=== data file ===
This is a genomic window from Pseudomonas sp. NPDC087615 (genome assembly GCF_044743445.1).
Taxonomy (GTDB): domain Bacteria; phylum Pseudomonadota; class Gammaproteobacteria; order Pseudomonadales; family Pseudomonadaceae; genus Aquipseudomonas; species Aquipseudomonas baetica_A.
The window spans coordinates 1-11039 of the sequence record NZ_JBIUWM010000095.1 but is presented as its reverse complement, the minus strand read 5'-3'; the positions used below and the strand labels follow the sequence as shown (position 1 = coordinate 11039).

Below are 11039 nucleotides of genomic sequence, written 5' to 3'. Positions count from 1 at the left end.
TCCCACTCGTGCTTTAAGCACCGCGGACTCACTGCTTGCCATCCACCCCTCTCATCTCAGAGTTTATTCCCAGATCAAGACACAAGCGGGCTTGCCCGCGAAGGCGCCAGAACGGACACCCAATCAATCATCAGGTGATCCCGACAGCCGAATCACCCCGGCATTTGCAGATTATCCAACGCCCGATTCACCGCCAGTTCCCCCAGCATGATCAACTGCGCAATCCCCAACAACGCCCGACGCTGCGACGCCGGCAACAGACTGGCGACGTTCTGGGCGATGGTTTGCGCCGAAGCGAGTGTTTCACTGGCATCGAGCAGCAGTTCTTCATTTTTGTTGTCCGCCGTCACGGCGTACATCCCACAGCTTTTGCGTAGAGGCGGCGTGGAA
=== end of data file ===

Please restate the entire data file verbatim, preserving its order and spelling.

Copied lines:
This is a genomic window from Pseudomonas sp. NPDC087615 (genome assembly GCF_044743445.1).
Taxonomy (GTDB): domain Bacteria; phylum Pseudomonadota; class Gammaproteobacteria; order Pseudomonadales; family Pseudomonadaceae; genus Aquipseudomonas; species Aquipseudomonas baetica_A.
The window spans coordinates 1-11039 of the sequence record NZ_JBIUWM010000095.1 but is presented as its reverse complement, the minus strand read 5'-3'; the positions used below and the strand labels follow the sequence as shown (position 1 = coordinate 11039).

Below are 11039 nucleotides of genomic sequence, written 5' to 3'. Positions count from 1 at the left end.
TCCCACTCGTGCTTTAAGCACCGCGGACTCACTGCTTGCCATCCACCCCTCTCATCTCAGAGTTTATTCCCAGATCAAGACACAAGCGGGCTTGCCCGCGAAGGCGCCAGAACGGACACCCAATCAATCATCAGGTGATCCCGACAGCCGAATCACCCCGGCATTTGCAGATTATCCAACGCCCGATTCACCGCCAGTTCCCCCAGCATGATCAACTGCGCAATCCCCAACAACGCCCGACGCTGCGACGCCGGCAACAGACTGGCGACGTTCTGGGCGATGGTTTGCGCCGAAGCGAGTGTTTCACTGGCATCGAGCAGCAGTTCTTCATTTTTGTTGTCCGCCGTCACGGCGTACATCCCACAGCTTTTGCGTAGAGGCGGCGTGGAA